X-Factor #224.1: Approached simply, just taking this story on its merits, the plot twists are a little...convenient. X-Factor is in Madrox's hometown because some kid called them about an old lady who just stares out her window. The old lady, of course, winds up being some sort of monster who was "waiting for something." X-Factor engages the monster, while Madrox and Layla visit his old home, a farm now occupied by a single mom and her precocious son. At some point during the story, the kid asks what Layla's power is, she tells him that she knows stuff, he says that's lame, she says, "You should've hid better." The meaning of that comment becomes clear at the end, after X-Factor has returned to New York, when we see the mom's body lying on the kitchen floor with Layla's words inscribed in blood on the wall. These .1 issues are mainly supposed to introduce the characters to new readers, which David does more ably that some of the other authors have by having Madrox describe his team to the boy and his mom. But, for longtime readers, they're also supposed to sketch out the arc of the comic for the next year or so. Going into the story knowing that makes you realize these twists aren't convenient. The boy is probably, I'm guessing, connected to the monster somehow, though it's unclear whether he, or the person who took him, is the person for whom the monster was waiting. Moreover, whoever took him clearly is connected with Layla (if not Layla herself). As usual, David gives us a lot to ponder with just one issue, somehow continuing to make the mystery of Layla intriguing and not annoying, using this issue to also remind us of the "Guido has no soul" issue. All in all, David delivers the best .1 issue I think I've read, which I think we all expected him to do.
X-Men #17: This issue, for the most part, is fine. Like Scott, I totally forgot about Doom, so I was just as surprised as he was when it's revealed that Doom is behind the aliens' ability to neutralize Cyclops, Emma, and Sue in short order. Gischler does a good job of presenting us the complex political realities of this dimension -- and how the FF and X-Men fit into those realities -- without bogging down the story. However, something still felt...off a bit in this issue. I felt like I was clearly reading a plot, not a story that developed of its own accord. The revelation that the situation created itself when a mysterious millionaire just happened to hire two people who each happened to be an old ally of one of Earth's superhero teams was a bit of a stretch of my willful suspension of disbelief. This arc still has potential, so hopefully this issue just had to present some necessary exposition before we start getting to the good stuff.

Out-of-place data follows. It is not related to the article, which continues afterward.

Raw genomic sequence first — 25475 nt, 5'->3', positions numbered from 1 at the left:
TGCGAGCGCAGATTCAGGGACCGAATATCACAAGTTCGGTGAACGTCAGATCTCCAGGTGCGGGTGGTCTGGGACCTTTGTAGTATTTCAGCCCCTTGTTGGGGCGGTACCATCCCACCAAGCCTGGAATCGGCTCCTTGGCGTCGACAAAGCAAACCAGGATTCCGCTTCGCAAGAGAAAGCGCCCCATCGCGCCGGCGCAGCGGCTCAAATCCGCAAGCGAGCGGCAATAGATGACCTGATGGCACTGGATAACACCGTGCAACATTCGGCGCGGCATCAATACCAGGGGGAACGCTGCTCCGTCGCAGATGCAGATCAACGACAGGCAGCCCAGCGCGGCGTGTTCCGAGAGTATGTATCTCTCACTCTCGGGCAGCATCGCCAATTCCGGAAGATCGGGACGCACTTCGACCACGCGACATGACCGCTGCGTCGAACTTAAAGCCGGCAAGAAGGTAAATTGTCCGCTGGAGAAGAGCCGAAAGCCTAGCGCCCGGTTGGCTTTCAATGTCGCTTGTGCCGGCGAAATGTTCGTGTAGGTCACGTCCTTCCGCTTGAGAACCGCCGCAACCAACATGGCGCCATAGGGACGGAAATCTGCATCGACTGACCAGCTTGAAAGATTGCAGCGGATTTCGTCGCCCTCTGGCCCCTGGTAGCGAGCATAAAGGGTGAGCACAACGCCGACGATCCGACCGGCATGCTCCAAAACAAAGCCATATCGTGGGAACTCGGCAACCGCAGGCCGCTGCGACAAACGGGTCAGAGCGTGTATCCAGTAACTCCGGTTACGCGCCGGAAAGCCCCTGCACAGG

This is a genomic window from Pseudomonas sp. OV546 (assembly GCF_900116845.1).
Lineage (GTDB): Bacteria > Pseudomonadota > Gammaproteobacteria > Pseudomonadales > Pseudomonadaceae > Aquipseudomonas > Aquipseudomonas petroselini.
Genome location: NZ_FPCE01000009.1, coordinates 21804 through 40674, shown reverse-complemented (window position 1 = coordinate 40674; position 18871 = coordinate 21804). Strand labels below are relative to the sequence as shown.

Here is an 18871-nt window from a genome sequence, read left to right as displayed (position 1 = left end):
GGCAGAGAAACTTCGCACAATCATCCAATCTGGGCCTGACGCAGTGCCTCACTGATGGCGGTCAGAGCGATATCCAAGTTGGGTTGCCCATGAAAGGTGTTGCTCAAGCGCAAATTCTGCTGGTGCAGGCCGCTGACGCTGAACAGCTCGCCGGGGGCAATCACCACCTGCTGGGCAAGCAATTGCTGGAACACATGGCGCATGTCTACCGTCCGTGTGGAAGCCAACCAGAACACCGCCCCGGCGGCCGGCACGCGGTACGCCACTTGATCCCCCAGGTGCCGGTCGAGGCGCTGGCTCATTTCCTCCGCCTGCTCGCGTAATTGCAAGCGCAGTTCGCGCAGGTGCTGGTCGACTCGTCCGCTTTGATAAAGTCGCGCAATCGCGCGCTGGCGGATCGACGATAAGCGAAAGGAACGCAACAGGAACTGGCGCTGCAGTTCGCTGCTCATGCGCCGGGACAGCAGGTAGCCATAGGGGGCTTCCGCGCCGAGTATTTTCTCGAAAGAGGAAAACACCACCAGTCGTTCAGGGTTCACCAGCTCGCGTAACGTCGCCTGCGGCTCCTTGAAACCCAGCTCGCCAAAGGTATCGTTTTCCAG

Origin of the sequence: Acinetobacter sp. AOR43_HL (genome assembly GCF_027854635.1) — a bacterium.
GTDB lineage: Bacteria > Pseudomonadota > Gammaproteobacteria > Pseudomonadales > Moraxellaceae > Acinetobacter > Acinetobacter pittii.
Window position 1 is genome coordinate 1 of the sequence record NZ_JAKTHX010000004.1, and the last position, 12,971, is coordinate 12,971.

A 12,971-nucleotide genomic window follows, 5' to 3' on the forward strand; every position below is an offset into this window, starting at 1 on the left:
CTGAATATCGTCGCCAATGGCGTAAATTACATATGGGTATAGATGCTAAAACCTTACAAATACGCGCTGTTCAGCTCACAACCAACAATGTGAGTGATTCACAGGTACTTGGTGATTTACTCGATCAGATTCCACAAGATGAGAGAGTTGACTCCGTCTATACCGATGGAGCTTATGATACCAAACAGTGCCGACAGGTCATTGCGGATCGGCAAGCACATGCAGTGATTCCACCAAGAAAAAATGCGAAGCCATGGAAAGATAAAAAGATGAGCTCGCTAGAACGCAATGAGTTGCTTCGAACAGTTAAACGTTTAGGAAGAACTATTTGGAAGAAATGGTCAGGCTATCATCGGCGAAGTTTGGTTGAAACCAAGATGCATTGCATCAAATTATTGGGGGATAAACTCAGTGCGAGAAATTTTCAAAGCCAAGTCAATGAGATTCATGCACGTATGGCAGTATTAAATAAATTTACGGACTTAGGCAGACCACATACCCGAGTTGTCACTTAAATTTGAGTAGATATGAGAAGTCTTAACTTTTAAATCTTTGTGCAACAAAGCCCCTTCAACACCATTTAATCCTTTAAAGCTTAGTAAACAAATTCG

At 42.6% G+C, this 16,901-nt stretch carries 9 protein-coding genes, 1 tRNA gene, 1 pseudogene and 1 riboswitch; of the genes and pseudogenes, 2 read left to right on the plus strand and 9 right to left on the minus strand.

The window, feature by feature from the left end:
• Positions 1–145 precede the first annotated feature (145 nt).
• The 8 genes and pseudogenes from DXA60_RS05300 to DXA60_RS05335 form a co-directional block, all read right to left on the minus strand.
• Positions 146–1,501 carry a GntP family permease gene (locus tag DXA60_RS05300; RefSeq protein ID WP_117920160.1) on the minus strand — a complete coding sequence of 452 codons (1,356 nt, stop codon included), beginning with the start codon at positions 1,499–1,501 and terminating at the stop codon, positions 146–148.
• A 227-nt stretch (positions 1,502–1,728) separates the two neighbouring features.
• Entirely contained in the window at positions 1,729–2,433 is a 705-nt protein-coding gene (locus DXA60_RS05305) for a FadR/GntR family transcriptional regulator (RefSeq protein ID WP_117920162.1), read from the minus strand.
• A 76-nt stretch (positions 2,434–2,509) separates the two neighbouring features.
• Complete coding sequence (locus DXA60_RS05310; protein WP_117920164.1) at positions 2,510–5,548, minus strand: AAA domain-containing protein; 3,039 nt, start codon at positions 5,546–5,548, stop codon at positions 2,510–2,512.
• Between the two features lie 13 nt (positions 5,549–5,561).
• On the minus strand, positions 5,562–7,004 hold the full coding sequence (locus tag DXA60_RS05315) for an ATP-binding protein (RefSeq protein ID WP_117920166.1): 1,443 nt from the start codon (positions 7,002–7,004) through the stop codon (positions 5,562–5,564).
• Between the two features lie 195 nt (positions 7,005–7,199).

X-Men Legacy #255: Carey does a great job here hiding his quasi-reveal, that Havok and Polaris are under the control of the powerful Grad Nan Holt telepath. I was actually annoyed for part of the issue, not quite believing that Havok and Polaris would be so callous about the Grad Nan Holt's execution of its Shi'ar prisoners. But, when Polaris screamed "You'll do nothing, murderer!" at Magneto, it became pretty clear that the telepath who knocked out Marvel Girl was controlling the two X-Men. I still wish that Carey didn't write such joyless stories, but this one is pretty evenly paced and tightly scripted, so I can't complain too much. It'll be interesting to see if the Grad Nan Holt tribunal controls the telepath, as it seems, or if it's actually the reverse that's true.